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Price Chopper Takes Nimble Approach While Awaiting ‘New Normal’ 

Price Chopper children

by John McCurry/contributing writer

The ringing cash registers at Price Chopper’s 51 stores in the greater Kansas City region tell the tale of strong business. However, in the early weeks of the coronavirus era, there is much more to tell than increased sales.

Price Chopper, Brian Haaraoja
Brian Haaraoja

“If you look at so many changes happening in the country, the stores look different, and there are differences in the way we are doing things and in the ways we are trying to manage things and get through the crisis,” said Brian Haaraoja, president and CEO of Price Chopper Enterprises.

Although Price Chopper’s business is way up, the actual number of transactions is considerably down as shoppers consolidate trips and stock up on items.

“Normally when our business goes up, the customer count goes up,” Haaraoja said. “Traditionally there is a lot of cross-shopping, where customers go to more than one store, which is not currently happening. I think the longer this goes on, with consumers changing their habits, there will be continued and increasing consolidation of shopping trips and less cross-shopping. They don’t want to risk going to multiple places. They are more focused on getting it done.”

 

Safety steps

Price Chopper has taken significant steps to prioritize the safety of employees and customers. This includes installation of plexiglass sneeze shields at checkout stands and allowing employees to wear masks and gloves, which the company provides. Customers increasingly are donning masks to shop. Haaraoja expects that to continue.

“Our customers understand social distancing because it’s going on everywhere. Nobody gets too close to anyone in the store. We’ve got markers in the store, six feet apart on the floor, so when you are in line at the register, you move up to the next marker.”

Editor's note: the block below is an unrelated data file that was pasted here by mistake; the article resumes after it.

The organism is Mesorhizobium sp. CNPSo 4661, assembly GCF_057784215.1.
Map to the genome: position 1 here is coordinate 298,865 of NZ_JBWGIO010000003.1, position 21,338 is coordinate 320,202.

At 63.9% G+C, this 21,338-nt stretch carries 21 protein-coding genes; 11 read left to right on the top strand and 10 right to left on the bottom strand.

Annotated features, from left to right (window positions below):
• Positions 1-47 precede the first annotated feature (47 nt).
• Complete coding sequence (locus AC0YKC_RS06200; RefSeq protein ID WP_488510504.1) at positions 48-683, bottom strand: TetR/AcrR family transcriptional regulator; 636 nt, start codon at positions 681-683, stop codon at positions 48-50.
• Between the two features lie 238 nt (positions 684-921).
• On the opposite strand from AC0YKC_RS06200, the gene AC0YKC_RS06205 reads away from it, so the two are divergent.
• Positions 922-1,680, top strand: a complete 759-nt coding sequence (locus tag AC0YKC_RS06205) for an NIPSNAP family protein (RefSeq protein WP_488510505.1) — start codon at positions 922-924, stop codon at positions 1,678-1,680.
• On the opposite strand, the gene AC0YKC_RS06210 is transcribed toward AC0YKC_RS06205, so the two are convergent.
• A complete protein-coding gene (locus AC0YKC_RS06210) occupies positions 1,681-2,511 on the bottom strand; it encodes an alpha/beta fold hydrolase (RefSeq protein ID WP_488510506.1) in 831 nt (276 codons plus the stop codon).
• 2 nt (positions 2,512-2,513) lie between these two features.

The chain has operated a couple of 24-hour stores, but most were open 6 a.m.-midnight. All have condensed their hours. The first hour of each day is dedicated to senior citizens and others who are most at risk. Stores close earlier now because there is more restocking and cleaning to do.

 

Getting creative in the supply chains

Price Chopper’s supply chain also is evolving.

“The customers may not notice, but we are procuring products from different suppliers,” Haaraoja said. “Our suppliers are stretched just like we are, so we have gone out to find other sources, using unconventional suppliers that we don’t normally use. The foodservice world is doing less business because most restaurants are only doing carryout and delivery, so we have tapped into some of that business, using some of those food suppliers to procure some of those products to supplement.”

While some flavors and varieties of food might still be hard to find, nearly every category has rebounded. Paper products and cleaning products have been slow to catch up, but Haaraoja said representations of each are available. Toilet paper arrives daily, but not always enough to keep shelves stocked for the entire day. As shelter-in-place orders continue and hair salons remain closed, there has been a surge in demand for hair care products.